hillary.jpgAfter serving as a minister for 20 years, Jill Wiley retired from her Massachusetts-based church last summer and spent two weeks in Iowa, collecting names of likeminded believers to mobilize for the 2008 presidential race. She’s likely to head to New Hampshire in the next few days to do the same. “My commitment is to make sure pastors become involved in the political process,” Wiley says. “They’ve been reluctant to become too visible in a campaign because of congregational pressures not to and because they fear the IRS.”
In conservative Christian circles, particularly among evangelicals, such talk is commonplace for activists. But Wiley is no conservative. She’s a liberal Methodist, and the “priority issues” she says stem from her faith are universal health care and ending the Iraq war. The candidate she’s promoting in early primary states is Hillary Clinton. “Senator Clinton expresses the social principles of the United Methodist Church in her policies,” Wiley says.
Over the course of the last year, the Clinton campaign has compiled lists of hundreds of Methodists activists who, like Wiley, have been moved to support the New York Senator largely out of their common Methodist faith and values. While the Clinton campaign declined to comment on the record, an aide said the campaign’s network of Methodist activists was especially strong in early voting states like Iowa and South Carolina, home to some of the largest Methodist populations in the country.
Rather than engaging in targeted outreach and messaging to the Methodist community, the Clinton campaign’s Methodist network was built almost entirely by responding to activists who’ve contacted the campaign. It’s a significant departure from John Kerry and the other Democratic presidential candidates running in 2004, who lacked designated staff to coordinate with religious supporters during the primaries. Such staff has been de rigueur for Republican presidential hopefuls since the 1980s.
Wiley has been in touch with the Clinton campaign’s religious outreach director a half dozen times in the last year and is kept apprised of Clinton’s faith-based activities via emails from the campaign’s “Faith, Family and Values” team. She forwards those updates to others in her network, which now includes roughly 200 names, mostly Methodist ministers.
“I personally feel that her theology is just exactly where I am,” says Bill Cotton, a retired Methodist minister based in Des Moines who remains active in the church and is promoting Clinton in door-to-door canvassing and among his own social network. “She will not over-insert it into her public life but she’s able to go to the church for her conscience and her values. She’s not hung up on gay rights or immigration, because as a Methodist you understand your tradition is to be open to all people.”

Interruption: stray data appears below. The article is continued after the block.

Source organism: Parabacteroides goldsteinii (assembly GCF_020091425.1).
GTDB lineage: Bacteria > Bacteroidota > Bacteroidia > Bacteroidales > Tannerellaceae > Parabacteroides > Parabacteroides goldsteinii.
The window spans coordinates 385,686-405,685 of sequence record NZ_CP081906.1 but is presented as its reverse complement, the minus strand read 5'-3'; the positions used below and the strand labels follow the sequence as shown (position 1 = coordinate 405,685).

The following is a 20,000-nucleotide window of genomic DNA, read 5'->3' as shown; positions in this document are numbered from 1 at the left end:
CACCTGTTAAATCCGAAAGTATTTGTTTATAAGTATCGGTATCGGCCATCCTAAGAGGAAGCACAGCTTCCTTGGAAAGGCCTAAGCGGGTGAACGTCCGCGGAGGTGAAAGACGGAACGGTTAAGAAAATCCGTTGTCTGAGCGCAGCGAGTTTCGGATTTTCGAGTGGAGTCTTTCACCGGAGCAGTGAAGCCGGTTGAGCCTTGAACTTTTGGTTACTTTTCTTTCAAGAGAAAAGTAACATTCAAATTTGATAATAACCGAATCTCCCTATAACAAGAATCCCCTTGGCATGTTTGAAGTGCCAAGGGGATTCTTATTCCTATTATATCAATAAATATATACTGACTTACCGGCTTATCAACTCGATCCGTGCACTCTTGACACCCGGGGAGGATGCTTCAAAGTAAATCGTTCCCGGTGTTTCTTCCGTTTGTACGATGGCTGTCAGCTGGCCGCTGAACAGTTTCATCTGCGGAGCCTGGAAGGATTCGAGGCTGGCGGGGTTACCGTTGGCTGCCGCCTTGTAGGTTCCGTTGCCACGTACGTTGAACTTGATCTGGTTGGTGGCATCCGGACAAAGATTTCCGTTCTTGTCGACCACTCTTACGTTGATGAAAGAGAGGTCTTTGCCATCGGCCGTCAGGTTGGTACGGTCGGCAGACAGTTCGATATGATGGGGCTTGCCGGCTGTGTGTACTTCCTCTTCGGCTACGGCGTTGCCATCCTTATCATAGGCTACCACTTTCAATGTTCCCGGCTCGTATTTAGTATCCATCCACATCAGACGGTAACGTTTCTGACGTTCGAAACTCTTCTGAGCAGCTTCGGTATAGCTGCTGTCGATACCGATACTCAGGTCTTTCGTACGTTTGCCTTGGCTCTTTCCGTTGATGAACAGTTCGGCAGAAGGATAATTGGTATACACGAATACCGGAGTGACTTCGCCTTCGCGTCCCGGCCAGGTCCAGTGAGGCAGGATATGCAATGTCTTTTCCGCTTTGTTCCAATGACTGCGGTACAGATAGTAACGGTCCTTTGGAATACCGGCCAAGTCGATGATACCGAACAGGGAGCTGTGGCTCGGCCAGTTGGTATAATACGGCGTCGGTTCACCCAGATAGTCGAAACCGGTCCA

The largest mainline Protestant denomination in the country, with roughly 8.5 million adherents, the United Methodist Church is politically diverse. Methodists split their votes evenly between George W. Bush and John Kerry in 2004, according to John Green, an expert on religion and politics at the University of Akron. Methodist public officials include conservatives like Vice President Dick Cheney and liberals like John Edwards, one of Hillary Clinton’s chief rivals for the Democratic nomination.
Partly to avoid exposing ideological fissures, Methodist clergy shy away from discussing politics in the pulpit. “It’s different than Roman Catholics and evangelicals, who are very open about their politics,” says Jan Love, Dean of the Candler School of Theology at Emory University. “We have a range of official church stances that are very democratically determined, but the discipline among members about following that stance is loose at best.”
Still, the church leadership voted to strongly oppose the Iraq war, and Methodists are broadly concerned with social welfare causes like alleviating poverty, strengthening public education, and increasing access to health care.
Beyond aligning with the church on those issues, Clinton has talked a good deal about her personal faith on the campaign trail. “She talks about how important her prayer is to her, and about her ideas on social justice and family as coming out of her religious background,” says the University of Akron’s Green. “The things she’s doing publicly are things mainline Protestants and Roman Catholics are likely to find attractive.”
Green notes that like Clinton, many Methodist baby boomers were raised in conservative congregations but migrated to the church’s social justice wing as adults.
Some liberal mainline Protestant activists complain that the Clinton campaign has declined to court them, even as it has amassed a network of supporters who have sought the campaign out. “If she’s so concerned about the faith vote, why hasn’t she met with us?” says Paul Turner, who leads A Mid-Iowa Organizing Strategy, a coalition of progressive religious activists that has met with Democratic candidates Barack Obama and Joe Biden.
So far, the Clinton campaign’s ties to Methodists and other religious communities have been less formal. Much of the effort is geared to merely raising awareness of Clinton’s faith life; a recent poll by the Pew Research Center showed that Clinton is viewed as the most secular of the presidential candidates.
Bonnie Campbell, a Clinton campaign co-chair and active Methodist based in Iowa, has made sure Clinton stops in at various Methodist churches as she campaigns in the Hawkeye State. “If she’s in Iowa on Sunday, I find her a church to go to,” Campbell says. “I guarantee that that gets around really quickly in a small state like this.”
“Hillary’s not the kind who would say her faith is superior or that everybody has to believe something,” Campbell continued. “But for some people it’s important, and it’s important to me.”


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